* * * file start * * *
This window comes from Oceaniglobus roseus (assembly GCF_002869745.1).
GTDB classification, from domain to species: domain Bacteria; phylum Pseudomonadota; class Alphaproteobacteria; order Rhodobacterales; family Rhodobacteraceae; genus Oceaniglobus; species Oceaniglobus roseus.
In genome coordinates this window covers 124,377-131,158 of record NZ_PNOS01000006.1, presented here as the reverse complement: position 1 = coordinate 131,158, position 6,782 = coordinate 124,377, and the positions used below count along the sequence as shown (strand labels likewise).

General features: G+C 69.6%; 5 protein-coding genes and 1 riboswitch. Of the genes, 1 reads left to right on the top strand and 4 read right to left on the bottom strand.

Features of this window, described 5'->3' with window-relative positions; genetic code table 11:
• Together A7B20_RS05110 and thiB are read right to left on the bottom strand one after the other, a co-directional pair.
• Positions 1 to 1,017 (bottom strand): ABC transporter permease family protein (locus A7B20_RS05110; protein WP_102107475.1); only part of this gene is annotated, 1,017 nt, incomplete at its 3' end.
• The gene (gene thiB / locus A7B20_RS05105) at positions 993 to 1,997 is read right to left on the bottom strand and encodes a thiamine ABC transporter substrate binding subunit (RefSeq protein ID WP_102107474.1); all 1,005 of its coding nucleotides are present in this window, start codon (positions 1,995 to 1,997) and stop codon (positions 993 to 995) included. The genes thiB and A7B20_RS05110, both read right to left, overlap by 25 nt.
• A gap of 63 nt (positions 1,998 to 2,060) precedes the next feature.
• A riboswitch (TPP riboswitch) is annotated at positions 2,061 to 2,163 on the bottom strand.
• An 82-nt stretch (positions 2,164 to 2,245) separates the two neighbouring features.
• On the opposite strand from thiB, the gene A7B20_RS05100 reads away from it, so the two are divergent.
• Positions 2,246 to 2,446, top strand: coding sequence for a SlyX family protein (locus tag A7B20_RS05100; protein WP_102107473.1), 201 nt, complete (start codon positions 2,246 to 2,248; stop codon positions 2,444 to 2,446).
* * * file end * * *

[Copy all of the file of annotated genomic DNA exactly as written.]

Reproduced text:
This window comes from Oceaniglobus roseus (assembly GCF_002869745.1).
GTDB classification, from domain to species: domain Bacteria; phylum Pseudomonadota; class Alphaproteobacteria; order Rhodobacterales; family Rhodobacteraceae; genus Oceaniglobus; species Oceaniglobus roseus.
In genome coordinates this window covers 124,377-131,158 of record NZ_PNOS01000006.1, presented here as the reverse complement: position 1 = coordinate 131,158, position 6,782 = coordinate 124,377, and the positions used below count along the sequence as shown (strand labels likewise).

General features: G+C 69.6%; 5 protein-coding genes and 1 riboswitch. Of the genes, 1 reads left to right on the top strand and 4 read right to left on the bottom strand.

Features of this window, described 5'->3' with window-relative positions; genetic code table 11:
• Together A7B20_RS05110 and thiB are read right to left on the bottom strand one after the other, a co-directional pair.
• Positions 1 to 1,017 (bottom strand): ABC transporter permease family protein (locus A7B20_RS05110; protein WP_102107475.1); only part of this gene is annotated, 1,017 nt, incomplete at its 3' end.
• The gene (gene thiB / locus A7B20_RS05105) at positions 993 to 1,997 is read right to left on the bottom strand and encodes a thiamine ABC transporter substrate binding subunit (RefSeq protein ID WP_102107474.1); all 1,005 of its coding nucleotides are present in this window, start codon (positions 1,995 to 1,997) and stop codon (positions 993 to 995) included. The genes thiB and A7B20_RS05110, both read right to left, overlap by 25 nt.
• A gap of 63 nt (positions 1,998 to 2,060) precedes the next feature.
• A riboswitch (TPP riboswitch) is annotated at positions 2,061 to 2,163 on the bottom strand.
• An 82-nt stretch (positions 2,164 to 2,245) separates the two neighbouring features.
• On the opposite strand from thiB, the gene A7B20_RS05100 reads away from it, so the two are divergent.
• Positions 2,246 to 2,446, top strand: coding sequence for a SlyX family protein (locus tag A7B20_RS05100; protein WP_102107473.1), 201 nt, complete (start codon positions 2,246 to 2,248; stop codon positions 2,444 to 2,446).